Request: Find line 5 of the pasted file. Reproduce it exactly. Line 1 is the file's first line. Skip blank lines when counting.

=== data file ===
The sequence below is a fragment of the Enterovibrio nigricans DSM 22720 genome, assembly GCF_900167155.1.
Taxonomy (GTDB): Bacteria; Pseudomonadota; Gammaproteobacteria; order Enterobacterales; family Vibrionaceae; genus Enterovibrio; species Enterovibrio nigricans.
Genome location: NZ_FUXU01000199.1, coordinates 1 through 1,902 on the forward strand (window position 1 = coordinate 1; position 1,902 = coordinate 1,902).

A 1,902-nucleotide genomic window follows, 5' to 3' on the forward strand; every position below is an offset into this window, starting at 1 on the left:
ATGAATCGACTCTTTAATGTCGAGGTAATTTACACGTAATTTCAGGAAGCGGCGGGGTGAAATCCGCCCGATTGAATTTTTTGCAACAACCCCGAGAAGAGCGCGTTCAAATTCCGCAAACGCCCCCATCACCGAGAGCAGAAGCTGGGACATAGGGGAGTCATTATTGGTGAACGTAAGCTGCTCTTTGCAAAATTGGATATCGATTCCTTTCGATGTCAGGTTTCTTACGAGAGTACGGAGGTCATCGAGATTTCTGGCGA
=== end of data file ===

ATGAATCGACTCTTTAATGTCGAGGTAATTTACACGTAATTTCAGGAAGCGGCGGGGTGAAATCCGCCCGATTGAATTTTTTGCAACAACCCCGAGAAGAGCGCGTTCAAATTCCGCAAACGCCCCCATCACCGAGAGCAGAAGCTGGGACATAGGGGAGTCATTATTGGTGAACGTAAGCTGCTCTTTGCAAAATTGGATATCGATTCCTTTCGATGTCAGGTTTCTTACGAGAGTACGGAGGTCATCGAGATTTCTGGCGA